Did you know that Britain currently has the world’s third-largest boiler market? Even with the rising popularity of heat pumps and alternative heating solutions, there are still over 26 million boilers installed across the country. And among those boilers, any with a power rating of 70 kilowatts are considered ‘commercial’ boilers. Commercial boilers may be slowly phasing out, but that doesn’t mean you can ignore the maintenance requirements that come with them. We deal with commercial boilers on a day-to-day basis, so we’re going to share with you some best practices for keeping them in shape, and what warning signs you need to look out for.
What’s The Lifespan Of A Commercial Boiler?
All boilers are slightly different, but if you do the right maintenance and preventative care, your commercial boiler should last you anywhere from 10-15 years. Check with your manufacturer for the exact lifespan of your boiler.
Sadly this often isn’t the case, as it’s common for facilities managers to ignore the boiler when it is working, and only pay attention to it when something is going wrong. By this point, there have likely been smaller issues building up, causing damage that can cut down the lifespan of the boiler. That’s why regular and preventative maintenance, plus regular servicing can significantly increase the boiler lifespan and prevent faults from happening in the first place.
How Often Should A Commercial Boiler Be Serviced?
As a general rule, commercial boilers should be serviced every year, or even twice a year if they are getting old. Because commercial boilers experience much heavier use than household models, they are very prone to wear and tear which can cause all sorts of problems in the long term. Regular servicing helps stay on top of these issues and keep the boiler working smoothly for longer.
On top of that, many commercial insurance policies require a commercial boiler to be serviced every 12 months to maintain valid cover. If you need to make a claim and you haven’t been taking care of your boiler, you could risk missing a payout. All boiler services should be done by a qualified engineer who can provide you with all the documentation you need after each service. This means you can always prove that your boiler has been serviced, and have a reference date for its next check-up.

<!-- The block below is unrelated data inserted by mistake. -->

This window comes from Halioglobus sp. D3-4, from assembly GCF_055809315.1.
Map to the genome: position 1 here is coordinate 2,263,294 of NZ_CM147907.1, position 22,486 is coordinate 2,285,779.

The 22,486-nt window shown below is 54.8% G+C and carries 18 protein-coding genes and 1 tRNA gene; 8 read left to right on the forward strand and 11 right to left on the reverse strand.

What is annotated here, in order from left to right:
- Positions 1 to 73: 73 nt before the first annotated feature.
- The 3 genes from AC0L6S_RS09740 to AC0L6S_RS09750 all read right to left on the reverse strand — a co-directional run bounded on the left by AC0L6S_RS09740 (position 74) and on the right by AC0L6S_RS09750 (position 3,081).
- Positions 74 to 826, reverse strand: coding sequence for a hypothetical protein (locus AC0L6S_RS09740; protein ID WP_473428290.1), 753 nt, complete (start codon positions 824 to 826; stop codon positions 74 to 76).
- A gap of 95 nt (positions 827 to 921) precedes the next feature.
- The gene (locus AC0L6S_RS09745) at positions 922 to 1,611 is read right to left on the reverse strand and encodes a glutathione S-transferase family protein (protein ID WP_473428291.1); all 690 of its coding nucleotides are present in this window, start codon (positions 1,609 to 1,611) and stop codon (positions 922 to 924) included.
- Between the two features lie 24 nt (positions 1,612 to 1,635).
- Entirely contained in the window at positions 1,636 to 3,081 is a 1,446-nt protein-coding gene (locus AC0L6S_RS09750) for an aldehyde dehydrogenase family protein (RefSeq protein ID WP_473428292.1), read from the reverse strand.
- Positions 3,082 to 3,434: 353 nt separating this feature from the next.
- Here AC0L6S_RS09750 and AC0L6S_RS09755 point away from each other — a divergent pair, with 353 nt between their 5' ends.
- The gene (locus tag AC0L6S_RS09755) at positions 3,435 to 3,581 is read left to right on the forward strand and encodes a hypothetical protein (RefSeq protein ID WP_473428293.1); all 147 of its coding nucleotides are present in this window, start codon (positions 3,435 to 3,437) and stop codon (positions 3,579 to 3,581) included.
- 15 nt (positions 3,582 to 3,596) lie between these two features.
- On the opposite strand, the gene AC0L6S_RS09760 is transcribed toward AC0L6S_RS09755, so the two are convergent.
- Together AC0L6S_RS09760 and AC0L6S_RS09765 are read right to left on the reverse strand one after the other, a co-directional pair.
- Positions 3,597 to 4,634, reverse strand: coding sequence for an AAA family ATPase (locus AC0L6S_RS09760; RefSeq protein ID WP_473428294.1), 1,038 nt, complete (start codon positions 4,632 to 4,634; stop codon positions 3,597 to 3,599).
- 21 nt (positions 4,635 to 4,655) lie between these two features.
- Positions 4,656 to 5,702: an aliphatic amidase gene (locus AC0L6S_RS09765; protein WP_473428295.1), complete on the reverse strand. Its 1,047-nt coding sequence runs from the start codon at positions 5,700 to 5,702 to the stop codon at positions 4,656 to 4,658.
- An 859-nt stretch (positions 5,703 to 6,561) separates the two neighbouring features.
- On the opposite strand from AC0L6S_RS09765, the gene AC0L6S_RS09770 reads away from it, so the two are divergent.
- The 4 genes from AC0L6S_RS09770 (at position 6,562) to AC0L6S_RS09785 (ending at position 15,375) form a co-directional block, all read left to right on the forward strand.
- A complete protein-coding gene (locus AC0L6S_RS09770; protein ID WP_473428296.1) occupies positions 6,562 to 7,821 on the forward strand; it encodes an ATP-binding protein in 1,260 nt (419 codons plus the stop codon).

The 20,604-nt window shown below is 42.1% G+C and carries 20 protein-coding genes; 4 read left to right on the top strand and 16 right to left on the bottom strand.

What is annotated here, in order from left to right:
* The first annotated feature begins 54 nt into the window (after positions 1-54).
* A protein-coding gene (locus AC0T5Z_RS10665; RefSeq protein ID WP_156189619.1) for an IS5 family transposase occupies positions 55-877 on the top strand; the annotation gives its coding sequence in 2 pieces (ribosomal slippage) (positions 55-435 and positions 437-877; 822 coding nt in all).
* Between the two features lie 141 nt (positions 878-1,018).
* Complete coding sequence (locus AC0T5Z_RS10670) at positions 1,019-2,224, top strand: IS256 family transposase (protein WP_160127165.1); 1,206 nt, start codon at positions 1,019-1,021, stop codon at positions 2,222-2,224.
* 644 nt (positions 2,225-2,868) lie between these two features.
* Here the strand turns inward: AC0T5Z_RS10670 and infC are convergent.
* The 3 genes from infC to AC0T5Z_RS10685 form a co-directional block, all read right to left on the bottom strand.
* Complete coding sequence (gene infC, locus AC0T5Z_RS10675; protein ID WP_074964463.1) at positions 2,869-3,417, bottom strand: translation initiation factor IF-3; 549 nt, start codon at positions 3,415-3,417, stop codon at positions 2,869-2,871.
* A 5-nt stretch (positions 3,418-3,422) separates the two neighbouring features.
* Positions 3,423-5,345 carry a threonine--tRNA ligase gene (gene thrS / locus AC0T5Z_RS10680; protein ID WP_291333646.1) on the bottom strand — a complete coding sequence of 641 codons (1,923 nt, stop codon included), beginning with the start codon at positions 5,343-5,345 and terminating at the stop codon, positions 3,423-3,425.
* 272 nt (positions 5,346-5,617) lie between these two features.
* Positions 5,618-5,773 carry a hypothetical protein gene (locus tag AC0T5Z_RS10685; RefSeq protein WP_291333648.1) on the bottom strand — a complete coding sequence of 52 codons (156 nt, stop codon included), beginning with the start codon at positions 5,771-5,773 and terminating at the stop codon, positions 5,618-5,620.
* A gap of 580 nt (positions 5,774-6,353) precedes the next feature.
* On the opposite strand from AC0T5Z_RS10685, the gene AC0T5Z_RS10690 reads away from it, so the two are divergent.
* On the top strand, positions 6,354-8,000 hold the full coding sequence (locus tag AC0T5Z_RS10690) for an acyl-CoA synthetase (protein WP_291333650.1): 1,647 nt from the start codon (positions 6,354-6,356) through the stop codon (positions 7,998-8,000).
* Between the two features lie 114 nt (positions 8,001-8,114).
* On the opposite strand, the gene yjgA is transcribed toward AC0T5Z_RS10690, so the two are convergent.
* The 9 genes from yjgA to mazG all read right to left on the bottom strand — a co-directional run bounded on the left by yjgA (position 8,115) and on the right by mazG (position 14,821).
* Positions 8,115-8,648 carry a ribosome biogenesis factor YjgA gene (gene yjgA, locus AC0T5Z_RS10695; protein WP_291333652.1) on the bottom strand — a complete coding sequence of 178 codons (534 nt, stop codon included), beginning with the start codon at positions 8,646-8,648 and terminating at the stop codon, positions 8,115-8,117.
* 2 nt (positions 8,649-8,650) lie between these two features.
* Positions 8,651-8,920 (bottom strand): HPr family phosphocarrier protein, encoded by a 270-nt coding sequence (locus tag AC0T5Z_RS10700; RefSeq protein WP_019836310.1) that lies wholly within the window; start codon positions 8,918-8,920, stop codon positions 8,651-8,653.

Warning Signs Of A Faulty Commercial Boiler
Since commercial boilers are such an integral part of your building systems, it’s important to know the warning signs if they need attention. Below are a few examples of warning signs for commercial boilers, so that you know when it’s time to call an engineer.
Higher Fuel Bills: We know that fuel prices have skyrocketed recently, and while they are slowly starting to level out they will be higher for a little while. But if you look at your fuel bill and think it’s extortionately high, it’s worth checking your boiler to make sure it’s working properly. When boilers are working inefficiently they use more fuel, which will increase your fuel bill.
Cold Premises: No one likes working in the cold, especially at this time of year. If your premises are still cold even after the boiler is running, you need to get it checked. Especially if you go around the property and find that all radiators and pipes are warming up to the same temperature at the same time – this is a sure-fire sign that something is wrong with the boiler.
Unusual Noises or Smells: Boilers all make noise when they work, but the gentle humming should not be distracting or overly loud. If you can hear clunking, ticking or whirring sounds coming from your boiler at any time, you need to get an engineer on site as soon as possible. The same goes for odd smells coming from the boiler, as this could be a sign of a leak and potentially incredibly dangerous.
If you don’t know where to start when it comes to your boiler, we’re here to help. At Bonus Eventus Maintenance we specialise in the maintenance and repair of HVAC systems, including boilers of all shapes and sizes. To find out more, or book your boiler services today, just get in touch with the team here.